In Honor of the Marion Military Institute Class of 2020
This year’s graduating class has missed a significant part of the MMI experience due to a virus which has changed all of our lives. Their unconventional commencement this week is one piece of that.
The remarks come from a speech I gave at MMI two years ago, when the parade for Alumni Weekend was replaced by an abbreviated Pass in Review due to inclement weather. While the adjustments in Alumni Weekend 2018 can’t compare to the adjustments in 2020, both highlight the significance of the MMI experience.
My original remarks had, as a centerpiece, lots of references to the parade field, thinking that’s where we’d be — before the rain. I instead gave them on the Quadrangle, in front of the Chapel, with my back to the field.
For me, it’s rich with memories. It was the first thing I saw in 1978 as I arrived with another new cadet who picked me up in his very loud, primer gray Dodge Charger from my grandparents’ home in Clarksville, TN.
My very proper grandmother cringed when he drove up, Led Zeppelin blasting from an 8 track stereo. He got a speeding ticket before we got outside the city limits. Not a good start.
I had recently completed ROTC Basic Camp at Fort Knox and got to Marion in this jacked-up muscle car, never before having set foot in Alabama, and not having a clue about what to expect.
Riding along Washington Street, looking across the grass of that field, towards this chapel, as an 18 year old kid, I wondered what was ahead, what I had voluntarily gotten myself into, what faced me on the other side of that field.
I now know it was to become one of the most impactful and formative experiences of my life. But it took me years after graduation to fully realize it.
Ten years later I again rattled the historic windows of this campus and surrounding homes, not with a Charger’s booming sub-woofers, but with the distinctive thump-thump of a UH-1 helicopter right in the middle of that field – proud to show my crew this place.
That cemented it. And my appreciation of what MMI gave me has continued to grow.
Each time I arrive in Marion, I look across it towards this same chapel, to these same hallowed bricks where I scratched my name in the dead of night. Now standing here to receive this honor, it still moves me.
Especially when I consider my classmates, and the friends I have made among other alumni who I have had the privilege of knowing. They also stood on that field. As have many thousands of cadets in the last 175 years.
Many of them also loved this school.
Many also gained much from their time at MMI.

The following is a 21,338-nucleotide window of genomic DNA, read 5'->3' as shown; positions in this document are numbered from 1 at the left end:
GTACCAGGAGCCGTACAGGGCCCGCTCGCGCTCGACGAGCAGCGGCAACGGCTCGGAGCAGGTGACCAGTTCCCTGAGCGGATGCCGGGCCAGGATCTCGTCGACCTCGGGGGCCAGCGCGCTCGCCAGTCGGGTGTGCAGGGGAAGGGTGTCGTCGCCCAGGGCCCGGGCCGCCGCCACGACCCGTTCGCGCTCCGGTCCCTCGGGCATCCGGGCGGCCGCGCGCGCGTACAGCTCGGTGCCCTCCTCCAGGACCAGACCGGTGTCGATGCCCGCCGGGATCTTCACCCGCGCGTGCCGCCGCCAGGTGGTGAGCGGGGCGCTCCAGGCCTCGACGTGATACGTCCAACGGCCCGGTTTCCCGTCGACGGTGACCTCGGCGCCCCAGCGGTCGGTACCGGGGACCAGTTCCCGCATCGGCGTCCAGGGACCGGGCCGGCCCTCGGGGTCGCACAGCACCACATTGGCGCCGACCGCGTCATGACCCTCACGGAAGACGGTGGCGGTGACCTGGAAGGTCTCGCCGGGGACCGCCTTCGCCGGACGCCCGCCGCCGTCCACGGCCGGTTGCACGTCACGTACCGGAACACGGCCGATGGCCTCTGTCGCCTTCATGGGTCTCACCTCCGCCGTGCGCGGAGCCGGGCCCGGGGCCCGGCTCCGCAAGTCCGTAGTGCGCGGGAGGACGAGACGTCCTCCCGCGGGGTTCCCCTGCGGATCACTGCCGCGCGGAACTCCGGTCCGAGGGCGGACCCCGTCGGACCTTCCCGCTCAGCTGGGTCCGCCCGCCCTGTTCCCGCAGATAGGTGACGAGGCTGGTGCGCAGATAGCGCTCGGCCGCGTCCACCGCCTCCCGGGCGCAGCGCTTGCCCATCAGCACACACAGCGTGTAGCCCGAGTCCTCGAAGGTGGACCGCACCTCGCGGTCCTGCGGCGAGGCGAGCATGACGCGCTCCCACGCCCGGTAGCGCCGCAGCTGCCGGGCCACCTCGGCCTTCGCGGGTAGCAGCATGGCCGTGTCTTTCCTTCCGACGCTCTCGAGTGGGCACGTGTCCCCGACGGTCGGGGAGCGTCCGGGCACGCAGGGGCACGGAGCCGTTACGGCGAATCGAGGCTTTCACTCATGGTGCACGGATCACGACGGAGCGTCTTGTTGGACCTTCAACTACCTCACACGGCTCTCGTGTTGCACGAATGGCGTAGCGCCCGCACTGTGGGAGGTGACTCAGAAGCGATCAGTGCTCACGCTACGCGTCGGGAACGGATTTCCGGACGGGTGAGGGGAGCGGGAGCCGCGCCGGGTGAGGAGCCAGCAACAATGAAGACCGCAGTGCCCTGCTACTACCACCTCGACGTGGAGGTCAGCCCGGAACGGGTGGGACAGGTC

Many distinguished themselves in their military careers and other places.
Many gave of themselves in service to our country.
Many gave their lives in that service.
Later today we’ll honor some of those we have lost in the last year. Each year, sadly, the names read have become more familiar to me. Their faces and voices, I vividly recall. From the barracks, to the classrooms, pulling duty in the guard house, running on the roads in boots and fatigues, drilling on the quad, and on that field.
In later years – laughing together, swapping lies and reminiscing at reunions like this one – the stories getting bigger every year.
Cadets, faculty and staff.
All deserving of our honor today.
Memories so vibrant that I almost feel like it could once again be me in dress blues and creased white ducks, the glint of polished brass, and drawn saber, commanding Band Company, preparing for the “forward, march!”
That reverie fades when I realize that today I could never pass a uniform inspection, much less a PT test. But, for one fleeting breath, I was on that field.
In my remembrance, I was that young, skinny cadet, standing there, miserable in the Alabama humidity, wishing that fat old guy would finish talking so that we could all change into civvies and head over to Judson to see our sweethearts or with our buddies to wherever we could go with what was left of the weekend.
But this moment is not really about me. It’s about all of these young men and women of the corps, like all those who came before and all who will come after. All pledging themselves to the same imperatives of Truth, Honor and Service.
On that field those values and the lessons that flow from them begin to take life – both for your time at this school and in whatever your future holds. Remember what you take from this school. From that field.
I pray that, as much as this young cadet was ready to head out on the next great adventure, not knowing what was ahead, for each of us, the memories of that field which draw us here today, and the lessons that it taught us, by God’s grace, will continue to do so as long as we draw breath.